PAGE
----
Boyu: Compared to a couple years ago, yeah one interesting change is that in Beijing, the salary of engineers has become very high. Mostly because of ByteDance. So I recently have seen some entrepreneurs moving to Shanghai, because the costs in Beijing, are becoming much higher. So that’s one change in the environment, so anyone who wanna come back to China to start a business, maybe you can take that into consideration. Overall, I think the fundraising environment is very good, it’s much easier to raise funds than ten years ago.
Rui: To raise a fund or raise funding?
Boyu: As a start-up. Lots of venture investors, lots of angel institutions, seed VCs. We usually do most of our investments in Series As and Bs, and we did almost ten seed investments in the last year.
Rui: So, more early stage. Has the balance of power shifted because there’s so much capital now, is it just a lot of capital chasing after a few quality entrepreneurs?
Boyu: Yeah, I think that is the case, the entrepreneurs are gaining power because the valuations are going up, and good deals are going away faster than before.
Rui: Could you give maybe a number on the amount that you think valuations have gone up?
Boyu: Yeah, ten years ago when I just became a VC, typical Series A [valuation] was like $15 to $20 million, is that still the case in the US?
Rui: It’s also much higher here yeah. But what is it like in China now?
Boyu: Yeah, in China now, a typical Series A would be between…
$30 to $40 million yeah, a little over double maybe?
Yeah, also the time between a Seed and Series A will be like four months, six months, they might raise Series B in another six months. But the fact is companies are growing faster than before.
So, it’s justified.
Rui: Yeah. Okay. James, you had a question.
James (audience): Yeah, thanks for doing this guys! I’m wondering about what the fundraising is like, comparing RMB fundraising and USD fundraising, what the differences are in the last year and maybe right now as well?
Boyu: Well, I think overall, the US dollar investors, institutions in the US and Europe, are still more long-term thinking, and in China, we have seen more and more family offices joining the game, they’re putting money into VC funds. Lots of government money. But they all have their mandates. For example, a capital city in a certain province would have like a ten billion RMB fund but they would require you to invest at least 1.5-2x of whatever they invest in your fund back into that city, to create jobs, to support innovation. But that’s hard. Most of the good start-ups are still in first tier cities.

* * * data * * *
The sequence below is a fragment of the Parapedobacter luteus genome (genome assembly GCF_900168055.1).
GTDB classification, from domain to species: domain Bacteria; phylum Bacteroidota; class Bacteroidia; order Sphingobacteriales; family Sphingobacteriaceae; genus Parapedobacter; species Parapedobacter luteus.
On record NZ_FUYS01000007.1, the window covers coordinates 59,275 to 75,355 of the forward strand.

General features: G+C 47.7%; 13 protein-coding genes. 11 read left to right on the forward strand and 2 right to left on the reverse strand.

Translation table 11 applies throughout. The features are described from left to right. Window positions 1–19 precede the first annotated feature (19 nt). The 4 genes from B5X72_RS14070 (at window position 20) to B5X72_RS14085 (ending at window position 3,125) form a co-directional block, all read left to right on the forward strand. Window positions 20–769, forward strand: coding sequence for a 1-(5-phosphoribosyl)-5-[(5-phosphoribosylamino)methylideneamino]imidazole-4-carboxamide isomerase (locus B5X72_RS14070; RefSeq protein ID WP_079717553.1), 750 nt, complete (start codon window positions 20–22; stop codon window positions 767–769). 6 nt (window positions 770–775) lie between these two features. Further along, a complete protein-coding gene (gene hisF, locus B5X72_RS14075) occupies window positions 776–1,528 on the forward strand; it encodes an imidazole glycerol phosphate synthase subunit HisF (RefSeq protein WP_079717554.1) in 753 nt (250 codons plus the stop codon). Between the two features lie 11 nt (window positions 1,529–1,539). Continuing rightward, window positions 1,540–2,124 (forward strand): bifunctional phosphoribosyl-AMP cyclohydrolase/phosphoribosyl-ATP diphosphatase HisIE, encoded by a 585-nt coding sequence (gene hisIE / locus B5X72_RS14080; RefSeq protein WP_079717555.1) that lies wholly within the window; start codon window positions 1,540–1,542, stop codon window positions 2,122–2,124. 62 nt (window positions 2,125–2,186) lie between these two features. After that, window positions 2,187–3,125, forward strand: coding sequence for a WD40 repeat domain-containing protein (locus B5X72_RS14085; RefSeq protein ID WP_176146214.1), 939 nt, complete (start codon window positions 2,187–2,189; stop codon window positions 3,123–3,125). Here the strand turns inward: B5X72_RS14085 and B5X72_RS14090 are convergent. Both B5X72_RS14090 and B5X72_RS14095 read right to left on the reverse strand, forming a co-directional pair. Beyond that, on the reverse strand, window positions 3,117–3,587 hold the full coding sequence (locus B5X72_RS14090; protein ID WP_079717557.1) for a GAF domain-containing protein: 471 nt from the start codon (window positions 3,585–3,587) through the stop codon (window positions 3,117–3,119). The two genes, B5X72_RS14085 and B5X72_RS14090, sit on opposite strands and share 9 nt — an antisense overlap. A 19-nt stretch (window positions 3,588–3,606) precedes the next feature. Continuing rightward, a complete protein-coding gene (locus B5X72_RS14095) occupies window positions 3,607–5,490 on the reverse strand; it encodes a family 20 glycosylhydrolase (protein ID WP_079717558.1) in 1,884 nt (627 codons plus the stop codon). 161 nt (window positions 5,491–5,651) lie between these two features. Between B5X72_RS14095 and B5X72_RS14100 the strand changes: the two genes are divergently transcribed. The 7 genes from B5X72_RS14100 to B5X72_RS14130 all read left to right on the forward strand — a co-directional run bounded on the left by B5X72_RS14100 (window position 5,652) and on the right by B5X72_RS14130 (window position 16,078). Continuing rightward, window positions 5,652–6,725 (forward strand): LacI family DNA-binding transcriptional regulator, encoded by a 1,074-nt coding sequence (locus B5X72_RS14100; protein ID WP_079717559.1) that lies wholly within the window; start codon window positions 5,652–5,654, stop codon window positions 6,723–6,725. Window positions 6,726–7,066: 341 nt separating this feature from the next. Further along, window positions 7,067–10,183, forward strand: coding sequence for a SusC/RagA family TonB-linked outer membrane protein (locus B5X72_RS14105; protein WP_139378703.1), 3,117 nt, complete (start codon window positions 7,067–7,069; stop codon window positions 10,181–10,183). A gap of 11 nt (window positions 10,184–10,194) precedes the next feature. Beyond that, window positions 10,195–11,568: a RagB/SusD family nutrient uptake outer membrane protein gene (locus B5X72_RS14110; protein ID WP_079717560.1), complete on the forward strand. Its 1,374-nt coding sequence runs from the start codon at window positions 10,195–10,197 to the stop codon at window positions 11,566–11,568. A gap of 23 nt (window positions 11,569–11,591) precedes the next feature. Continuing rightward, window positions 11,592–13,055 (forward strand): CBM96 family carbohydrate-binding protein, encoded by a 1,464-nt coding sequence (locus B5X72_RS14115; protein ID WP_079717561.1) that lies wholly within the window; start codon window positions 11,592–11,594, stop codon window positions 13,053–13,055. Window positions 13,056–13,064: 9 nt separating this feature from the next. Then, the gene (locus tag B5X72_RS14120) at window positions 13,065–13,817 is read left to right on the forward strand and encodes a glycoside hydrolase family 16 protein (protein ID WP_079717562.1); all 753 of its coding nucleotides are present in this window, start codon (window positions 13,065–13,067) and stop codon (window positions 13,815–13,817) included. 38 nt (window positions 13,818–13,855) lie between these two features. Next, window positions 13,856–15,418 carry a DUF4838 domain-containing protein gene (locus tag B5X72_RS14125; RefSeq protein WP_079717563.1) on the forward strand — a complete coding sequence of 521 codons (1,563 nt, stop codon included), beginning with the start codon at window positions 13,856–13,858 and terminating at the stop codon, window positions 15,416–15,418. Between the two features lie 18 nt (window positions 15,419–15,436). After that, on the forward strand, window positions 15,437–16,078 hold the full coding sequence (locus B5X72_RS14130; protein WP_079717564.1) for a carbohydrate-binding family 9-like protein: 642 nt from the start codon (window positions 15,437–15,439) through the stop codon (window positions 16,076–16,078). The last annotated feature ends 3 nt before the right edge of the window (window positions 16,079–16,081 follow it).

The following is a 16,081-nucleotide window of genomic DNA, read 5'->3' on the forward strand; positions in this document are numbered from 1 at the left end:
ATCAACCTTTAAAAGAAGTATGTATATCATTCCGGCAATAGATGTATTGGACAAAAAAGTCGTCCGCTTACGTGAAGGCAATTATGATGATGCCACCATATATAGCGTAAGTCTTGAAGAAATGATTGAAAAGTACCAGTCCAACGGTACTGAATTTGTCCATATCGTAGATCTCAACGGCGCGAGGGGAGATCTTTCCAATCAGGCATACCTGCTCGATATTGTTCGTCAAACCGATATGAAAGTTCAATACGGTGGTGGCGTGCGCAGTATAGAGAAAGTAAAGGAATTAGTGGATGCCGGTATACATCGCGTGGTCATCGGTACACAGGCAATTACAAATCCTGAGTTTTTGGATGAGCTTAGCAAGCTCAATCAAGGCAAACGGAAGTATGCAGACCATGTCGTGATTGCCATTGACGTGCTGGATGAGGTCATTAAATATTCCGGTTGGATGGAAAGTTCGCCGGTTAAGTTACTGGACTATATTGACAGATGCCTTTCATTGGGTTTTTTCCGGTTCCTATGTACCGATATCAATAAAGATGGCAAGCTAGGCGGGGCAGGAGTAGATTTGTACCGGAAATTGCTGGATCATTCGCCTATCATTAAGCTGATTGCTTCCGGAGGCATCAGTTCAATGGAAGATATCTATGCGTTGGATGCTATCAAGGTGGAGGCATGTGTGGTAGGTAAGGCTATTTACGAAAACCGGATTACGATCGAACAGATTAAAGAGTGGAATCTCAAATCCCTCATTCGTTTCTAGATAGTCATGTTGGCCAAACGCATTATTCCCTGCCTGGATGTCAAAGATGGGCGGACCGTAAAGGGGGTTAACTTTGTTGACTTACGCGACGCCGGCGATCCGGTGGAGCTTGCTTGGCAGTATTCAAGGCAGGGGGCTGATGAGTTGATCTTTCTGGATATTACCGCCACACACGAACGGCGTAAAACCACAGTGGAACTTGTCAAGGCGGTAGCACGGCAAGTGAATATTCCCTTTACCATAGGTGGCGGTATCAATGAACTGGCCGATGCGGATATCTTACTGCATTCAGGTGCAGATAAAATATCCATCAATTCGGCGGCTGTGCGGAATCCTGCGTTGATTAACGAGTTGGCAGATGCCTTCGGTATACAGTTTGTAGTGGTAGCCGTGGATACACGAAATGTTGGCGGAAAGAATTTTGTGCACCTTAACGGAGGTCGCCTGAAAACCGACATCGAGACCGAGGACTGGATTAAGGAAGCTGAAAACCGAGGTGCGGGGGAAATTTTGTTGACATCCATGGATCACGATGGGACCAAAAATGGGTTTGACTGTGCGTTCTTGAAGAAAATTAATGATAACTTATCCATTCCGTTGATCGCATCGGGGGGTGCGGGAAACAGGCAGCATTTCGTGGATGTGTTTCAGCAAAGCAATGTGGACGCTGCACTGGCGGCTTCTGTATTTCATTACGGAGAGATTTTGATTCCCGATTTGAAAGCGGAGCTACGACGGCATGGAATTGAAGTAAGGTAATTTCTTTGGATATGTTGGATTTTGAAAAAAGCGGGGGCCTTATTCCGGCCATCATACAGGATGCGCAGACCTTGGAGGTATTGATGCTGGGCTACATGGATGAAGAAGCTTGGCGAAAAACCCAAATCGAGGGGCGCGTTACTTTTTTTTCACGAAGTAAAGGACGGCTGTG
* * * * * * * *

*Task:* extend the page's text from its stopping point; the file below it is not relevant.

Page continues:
Rui: Yeah, so that sounds like something that hasn’t changed that much in the last five years since I’ve left. But it’s really interesting to hear you say that more family offices are investing, maybe I can ask a follow-up question, which is are these family offices, is their wealth coming from tech and that’s why they’re interested in venture or are these family offices whose wealth comes from other industries?
Boyu: Yeah, the answer is no because the tech money are US dollar.
Nancy (audience): Hi Rui, Boyu, thank you so much for doing this. So, I have a question about e-commerce. Boyu, you mentioned earlier that there are four emerging platforms within e-commerce. My question is who do you see as the biggest threat to Alibaba and specifically, to WeChat mini programs, it seems to be a very popular channel as merchants focus on D2C and private domain traffic. How do you see WeChat mini programs evolving into the next three to five years? How big do you think they can get? Thank you.
Rui: Yeah, good question. I want to know too!
Boyu: I think the biggest threat to Alibaba is obviously PDD. Main reason is that PDD has a different philosophy, different algorithm, it’s optimizing its traffic for cheap and good products. Does that make sense to you? I don’t know if I have explained it correct.
So PDD’s algorithm is optimizing but will let products that are both cheap and good to get more traffic, to get more exposure to its customers. Well on Taobao they would give more traffic to the ones that can pay a higher advertising fee. That’s the key difference. If Taobao doesn’t change that I think it’s gonna lose more users to PDD.
Rui: It’s almost more buyer friendly on PDD. But what about the second part of Nancy’s question, which is on WeChat mini programs. Do you think that poses a significant threat?